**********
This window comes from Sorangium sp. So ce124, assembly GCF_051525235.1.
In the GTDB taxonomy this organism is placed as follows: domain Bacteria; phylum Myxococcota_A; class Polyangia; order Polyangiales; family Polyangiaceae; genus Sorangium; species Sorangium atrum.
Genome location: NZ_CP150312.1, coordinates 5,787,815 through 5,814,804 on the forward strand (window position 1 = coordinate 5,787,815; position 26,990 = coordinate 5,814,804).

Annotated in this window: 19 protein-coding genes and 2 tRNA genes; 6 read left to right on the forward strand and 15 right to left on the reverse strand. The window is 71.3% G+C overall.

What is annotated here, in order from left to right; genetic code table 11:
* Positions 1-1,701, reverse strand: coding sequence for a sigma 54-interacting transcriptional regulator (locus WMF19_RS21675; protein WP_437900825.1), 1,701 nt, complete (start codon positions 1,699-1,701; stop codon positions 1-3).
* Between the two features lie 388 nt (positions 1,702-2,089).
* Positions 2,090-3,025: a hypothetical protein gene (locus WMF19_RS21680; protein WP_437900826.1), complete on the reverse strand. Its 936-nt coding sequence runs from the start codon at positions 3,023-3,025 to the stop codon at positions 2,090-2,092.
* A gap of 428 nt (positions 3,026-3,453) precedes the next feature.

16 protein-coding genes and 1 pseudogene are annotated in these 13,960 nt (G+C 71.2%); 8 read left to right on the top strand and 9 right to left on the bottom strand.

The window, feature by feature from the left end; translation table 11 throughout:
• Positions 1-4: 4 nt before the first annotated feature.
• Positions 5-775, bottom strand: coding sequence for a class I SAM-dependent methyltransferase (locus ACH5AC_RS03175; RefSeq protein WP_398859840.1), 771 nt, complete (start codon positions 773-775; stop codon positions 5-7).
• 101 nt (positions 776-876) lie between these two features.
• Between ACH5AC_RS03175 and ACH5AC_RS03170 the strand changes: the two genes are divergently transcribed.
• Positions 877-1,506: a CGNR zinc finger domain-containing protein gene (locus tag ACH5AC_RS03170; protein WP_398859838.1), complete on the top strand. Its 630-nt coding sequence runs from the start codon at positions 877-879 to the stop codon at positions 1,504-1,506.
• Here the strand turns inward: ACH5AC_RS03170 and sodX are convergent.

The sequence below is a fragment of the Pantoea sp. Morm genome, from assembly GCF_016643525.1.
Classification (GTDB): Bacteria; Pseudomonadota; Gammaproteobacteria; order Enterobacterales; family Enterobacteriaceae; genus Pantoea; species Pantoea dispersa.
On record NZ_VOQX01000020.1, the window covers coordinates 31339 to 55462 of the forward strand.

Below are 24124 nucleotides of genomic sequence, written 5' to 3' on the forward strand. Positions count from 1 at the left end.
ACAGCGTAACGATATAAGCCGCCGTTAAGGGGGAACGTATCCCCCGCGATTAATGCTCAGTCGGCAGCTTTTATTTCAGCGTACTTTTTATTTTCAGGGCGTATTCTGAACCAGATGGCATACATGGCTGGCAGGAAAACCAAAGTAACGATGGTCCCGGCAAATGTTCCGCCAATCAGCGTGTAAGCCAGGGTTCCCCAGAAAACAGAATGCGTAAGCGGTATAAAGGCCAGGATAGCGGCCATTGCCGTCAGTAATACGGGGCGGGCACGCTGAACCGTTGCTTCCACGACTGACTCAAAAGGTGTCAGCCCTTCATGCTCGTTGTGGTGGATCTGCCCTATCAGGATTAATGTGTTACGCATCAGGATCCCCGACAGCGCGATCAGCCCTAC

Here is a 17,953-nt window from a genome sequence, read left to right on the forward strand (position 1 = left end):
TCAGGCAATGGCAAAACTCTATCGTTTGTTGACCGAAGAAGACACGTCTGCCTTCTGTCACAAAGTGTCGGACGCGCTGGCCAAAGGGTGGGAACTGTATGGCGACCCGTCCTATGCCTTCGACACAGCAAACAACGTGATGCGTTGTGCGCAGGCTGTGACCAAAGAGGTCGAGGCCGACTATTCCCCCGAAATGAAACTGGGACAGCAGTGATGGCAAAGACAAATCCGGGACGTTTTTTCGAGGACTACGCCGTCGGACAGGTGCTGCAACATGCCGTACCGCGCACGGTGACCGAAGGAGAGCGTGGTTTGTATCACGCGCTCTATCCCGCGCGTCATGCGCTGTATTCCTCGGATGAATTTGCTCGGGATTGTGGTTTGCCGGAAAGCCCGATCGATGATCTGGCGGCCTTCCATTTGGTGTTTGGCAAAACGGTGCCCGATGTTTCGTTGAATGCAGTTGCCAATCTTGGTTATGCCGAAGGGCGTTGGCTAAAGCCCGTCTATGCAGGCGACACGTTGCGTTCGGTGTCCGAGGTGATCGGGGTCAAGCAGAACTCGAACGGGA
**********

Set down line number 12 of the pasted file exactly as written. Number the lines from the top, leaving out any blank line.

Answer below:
• Positions 1-4: 4 nt before the first annotated feature.